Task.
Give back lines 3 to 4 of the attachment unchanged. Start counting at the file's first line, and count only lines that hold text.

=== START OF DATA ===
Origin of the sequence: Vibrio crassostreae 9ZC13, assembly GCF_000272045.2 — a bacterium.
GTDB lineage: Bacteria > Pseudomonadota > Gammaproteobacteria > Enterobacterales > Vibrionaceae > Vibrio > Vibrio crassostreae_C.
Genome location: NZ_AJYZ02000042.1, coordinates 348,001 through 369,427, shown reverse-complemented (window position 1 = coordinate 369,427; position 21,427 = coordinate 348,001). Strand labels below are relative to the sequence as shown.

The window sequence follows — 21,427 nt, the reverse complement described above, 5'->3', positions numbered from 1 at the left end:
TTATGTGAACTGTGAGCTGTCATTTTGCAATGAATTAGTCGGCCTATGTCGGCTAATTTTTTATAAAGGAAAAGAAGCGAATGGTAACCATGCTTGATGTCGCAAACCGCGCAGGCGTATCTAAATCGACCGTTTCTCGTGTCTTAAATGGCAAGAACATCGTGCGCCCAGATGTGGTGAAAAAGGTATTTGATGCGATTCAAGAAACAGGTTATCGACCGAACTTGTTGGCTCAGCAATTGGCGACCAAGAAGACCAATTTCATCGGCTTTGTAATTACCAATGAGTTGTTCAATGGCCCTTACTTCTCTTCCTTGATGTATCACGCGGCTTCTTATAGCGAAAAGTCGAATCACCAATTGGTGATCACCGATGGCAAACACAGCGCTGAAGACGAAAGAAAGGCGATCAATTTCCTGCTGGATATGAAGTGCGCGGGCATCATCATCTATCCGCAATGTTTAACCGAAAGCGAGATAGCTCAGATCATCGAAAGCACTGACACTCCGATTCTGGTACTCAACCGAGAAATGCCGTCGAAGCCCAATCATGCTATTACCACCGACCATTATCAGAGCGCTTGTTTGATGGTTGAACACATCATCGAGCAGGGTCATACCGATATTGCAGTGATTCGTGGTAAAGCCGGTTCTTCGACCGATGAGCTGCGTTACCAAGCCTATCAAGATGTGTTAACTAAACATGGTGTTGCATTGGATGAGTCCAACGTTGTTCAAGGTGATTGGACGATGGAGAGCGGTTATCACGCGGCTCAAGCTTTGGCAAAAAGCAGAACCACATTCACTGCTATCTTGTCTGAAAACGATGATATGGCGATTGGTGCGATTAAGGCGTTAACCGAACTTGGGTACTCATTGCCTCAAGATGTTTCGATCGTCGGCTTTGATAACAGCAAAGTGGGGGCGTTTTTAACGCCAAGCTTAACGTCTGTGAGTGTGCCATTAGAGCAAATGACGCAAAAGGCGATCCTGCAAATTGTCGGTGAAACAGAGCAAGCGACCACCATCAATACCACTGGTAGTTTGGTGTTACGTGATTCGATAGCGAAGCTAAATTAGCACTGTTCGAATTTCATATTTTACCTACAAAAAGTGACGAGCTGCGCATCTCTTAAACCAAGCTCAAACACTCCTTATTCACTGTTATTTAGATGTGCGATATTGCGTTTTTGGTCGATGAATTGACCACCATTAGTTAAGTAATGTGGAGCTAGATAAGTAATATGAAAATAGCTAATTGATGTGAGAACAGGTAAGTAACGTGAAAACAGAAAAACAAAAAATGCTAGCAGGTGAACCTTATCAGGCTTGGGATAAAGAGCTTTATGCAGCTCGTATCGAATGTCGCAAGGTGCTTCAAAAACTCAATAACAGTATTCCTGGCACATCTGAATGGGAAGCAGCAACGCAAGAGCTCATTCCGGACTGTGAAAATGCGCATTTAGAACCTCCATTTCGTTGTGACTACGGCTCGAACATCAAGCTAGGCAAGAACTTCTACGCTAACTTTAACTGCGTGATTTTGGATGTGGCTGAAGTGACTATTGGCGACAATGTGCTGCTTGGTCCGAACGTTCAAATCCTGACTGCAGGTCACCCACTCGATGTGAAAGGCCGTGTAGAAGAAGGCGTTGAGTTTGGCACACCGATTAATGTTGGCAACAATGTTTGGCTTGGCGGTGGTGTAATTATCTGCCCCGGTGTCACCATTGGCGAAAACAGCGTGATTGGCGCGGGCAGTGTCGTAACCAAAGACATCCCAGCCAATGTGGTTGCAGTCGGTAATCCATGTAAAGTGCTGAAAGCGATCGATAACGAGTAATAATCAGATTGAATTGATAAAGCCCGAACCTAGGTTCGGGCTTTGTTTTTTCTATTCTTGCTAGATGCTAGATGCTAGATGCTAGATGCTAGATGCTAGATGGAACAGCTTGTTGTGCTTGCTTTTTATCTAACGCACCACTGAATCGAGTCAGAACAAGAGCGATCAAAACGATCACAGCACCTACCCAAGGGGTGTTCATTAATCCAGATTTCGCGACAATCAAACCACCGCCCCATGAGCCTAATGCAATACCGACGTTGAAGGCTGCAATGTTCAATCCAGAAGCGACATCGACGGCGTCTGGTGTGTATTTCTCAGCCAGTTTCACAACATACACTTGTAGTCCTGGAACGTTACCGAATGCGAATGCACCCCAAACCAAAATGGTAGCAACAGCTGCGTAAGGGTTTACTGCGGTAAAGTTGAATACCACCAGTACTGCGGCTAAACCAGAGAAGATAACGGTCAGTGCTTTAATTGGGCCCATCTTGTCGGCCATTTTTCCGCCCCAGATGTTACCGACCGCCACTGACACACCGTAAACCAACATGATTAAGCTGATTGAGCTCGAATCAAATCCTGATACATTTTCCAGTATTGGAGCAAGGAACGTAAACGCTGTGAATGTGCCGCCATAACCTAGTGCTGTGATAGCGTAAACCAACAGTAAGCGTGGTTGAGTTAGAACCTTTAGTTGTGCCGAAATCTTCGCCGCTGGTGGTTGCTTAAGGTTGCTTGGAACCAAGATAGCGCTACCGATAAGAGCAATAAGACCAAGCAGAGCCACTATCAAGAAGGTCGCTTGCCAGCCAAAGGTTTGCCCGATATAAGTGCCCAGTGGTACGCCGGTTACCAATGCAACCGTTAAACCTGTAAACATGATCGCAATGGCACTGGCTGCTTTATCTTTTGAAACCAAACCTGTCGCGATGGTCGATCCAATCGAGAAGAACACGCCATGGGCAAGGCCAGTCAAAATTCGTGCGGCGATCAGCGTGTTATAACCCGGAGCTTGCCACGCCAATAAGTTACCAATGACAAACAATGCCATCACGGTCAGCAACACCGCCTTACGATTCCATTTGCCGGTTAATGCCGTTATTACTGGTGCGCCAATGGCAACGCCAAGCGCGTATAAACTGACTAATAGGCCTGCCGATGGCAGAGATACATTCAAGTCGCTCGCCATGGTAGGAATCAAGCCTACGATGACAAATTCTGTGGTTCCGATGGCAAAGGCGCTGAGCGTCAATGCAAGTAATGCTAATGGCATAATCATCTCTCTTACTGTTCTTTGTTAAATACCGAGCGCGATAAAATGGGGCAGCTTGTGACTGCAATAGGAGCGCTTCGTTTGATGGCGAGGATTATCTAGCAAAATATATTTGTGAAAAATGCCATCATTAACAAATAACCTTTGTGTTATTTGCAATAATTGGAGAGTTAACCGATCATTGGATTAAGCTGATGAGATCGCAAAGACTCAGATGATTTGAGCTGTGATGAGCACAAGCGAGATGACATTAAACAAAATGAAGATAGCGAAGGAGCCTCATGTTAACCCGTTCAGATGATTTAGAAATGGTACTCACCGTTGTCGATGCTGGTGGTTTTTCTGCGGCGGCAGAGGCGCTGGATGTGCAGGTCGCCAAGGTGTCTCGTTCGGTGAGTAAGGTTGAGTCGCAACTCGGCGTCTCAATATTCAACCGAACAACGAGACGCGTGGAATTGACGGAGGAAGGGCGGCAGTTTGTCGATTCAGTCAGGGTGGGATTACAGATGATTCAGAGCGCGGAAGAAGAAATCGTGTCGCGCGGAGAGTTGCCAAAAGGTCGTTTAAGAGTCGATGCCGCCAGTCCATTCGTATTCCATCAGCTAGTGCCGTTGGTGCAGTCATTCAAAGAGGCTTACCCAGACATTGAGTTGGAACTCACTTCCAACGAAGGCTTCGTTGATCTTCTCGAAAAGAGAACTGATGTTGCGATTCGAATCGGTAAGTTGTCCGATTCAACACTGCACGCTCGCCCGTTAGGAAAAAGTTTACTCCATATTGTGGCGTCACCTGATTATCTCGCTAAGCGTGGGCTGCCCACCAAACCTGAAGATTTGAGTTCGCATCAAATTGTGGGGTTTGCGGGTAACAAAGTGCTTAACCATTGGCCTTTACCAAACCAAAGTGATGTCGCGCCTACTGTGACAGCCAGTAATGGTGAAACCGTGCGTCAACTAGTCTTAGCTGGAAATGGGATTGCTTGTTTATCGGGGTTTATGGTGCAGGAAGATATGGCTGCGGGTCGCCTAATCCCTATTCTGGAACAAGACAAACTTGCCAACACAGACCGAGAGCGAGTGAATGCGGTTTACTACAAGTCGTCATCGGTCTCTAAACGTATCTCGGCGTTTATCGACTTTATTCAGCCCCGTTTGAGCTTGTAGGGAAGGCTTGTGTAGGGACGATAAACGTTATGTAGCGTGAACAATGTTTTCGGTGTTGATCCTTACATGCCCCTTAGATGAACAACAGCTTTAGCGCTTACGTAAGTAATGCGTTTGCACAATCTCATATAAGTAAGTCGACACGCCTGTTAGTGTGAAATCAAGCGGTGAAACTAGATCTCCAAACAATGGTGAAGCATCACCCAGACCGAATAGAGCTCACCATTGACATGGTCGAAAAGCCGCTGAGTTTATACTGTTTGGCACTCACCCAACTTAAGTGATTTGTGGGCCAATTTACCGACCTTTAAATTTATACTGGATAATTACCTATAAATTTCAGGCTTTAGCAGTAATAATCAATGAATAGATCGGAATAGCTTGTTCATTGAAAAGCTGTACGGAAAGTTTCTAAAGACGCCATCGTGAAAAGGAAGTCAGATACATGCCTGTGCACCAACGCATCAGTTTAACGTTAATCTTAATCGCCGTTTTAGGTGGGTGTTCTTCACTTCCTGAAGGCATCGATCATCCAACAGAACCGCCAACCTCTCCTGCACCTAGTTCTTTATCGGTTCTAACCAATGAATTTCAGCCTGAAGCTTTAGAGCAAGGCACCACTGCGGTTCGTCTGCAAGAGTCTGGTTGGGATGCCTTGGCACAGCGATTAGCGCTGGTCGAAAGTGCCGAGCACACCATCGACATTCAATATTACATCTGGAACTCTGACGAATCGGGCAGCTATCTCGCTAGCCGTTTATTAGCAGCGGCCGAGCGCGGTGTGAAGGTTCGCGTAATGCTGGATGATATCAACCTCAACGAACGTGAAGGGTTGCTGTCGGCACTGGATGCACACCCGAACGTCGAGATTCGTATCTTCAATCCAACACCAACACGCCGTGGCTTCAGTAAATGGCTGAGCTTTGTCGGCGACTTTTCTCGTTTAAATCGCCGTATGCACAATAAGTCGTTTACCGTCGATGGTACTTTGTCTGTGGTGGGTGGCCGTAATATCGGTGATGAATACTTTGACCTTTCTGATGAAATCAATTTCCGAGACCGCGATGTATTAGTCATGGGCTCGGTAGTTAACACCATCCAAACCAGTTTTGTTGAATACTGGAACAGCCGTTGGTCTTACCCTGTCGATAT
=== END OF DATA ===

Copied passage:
Genome location: NZ_AJYZ02000042.1, coordinates 348,001 through 369,427, shown reverse-complemented (window position 1 = coordinate 369,427; position 21,427 = coordinate 348,001). Strand labels below are relative to the sequence as shown.

The window sequence follows — 21,427 nt, the reverse complement described above, 5'->3', positions numbered from 1 at the left end: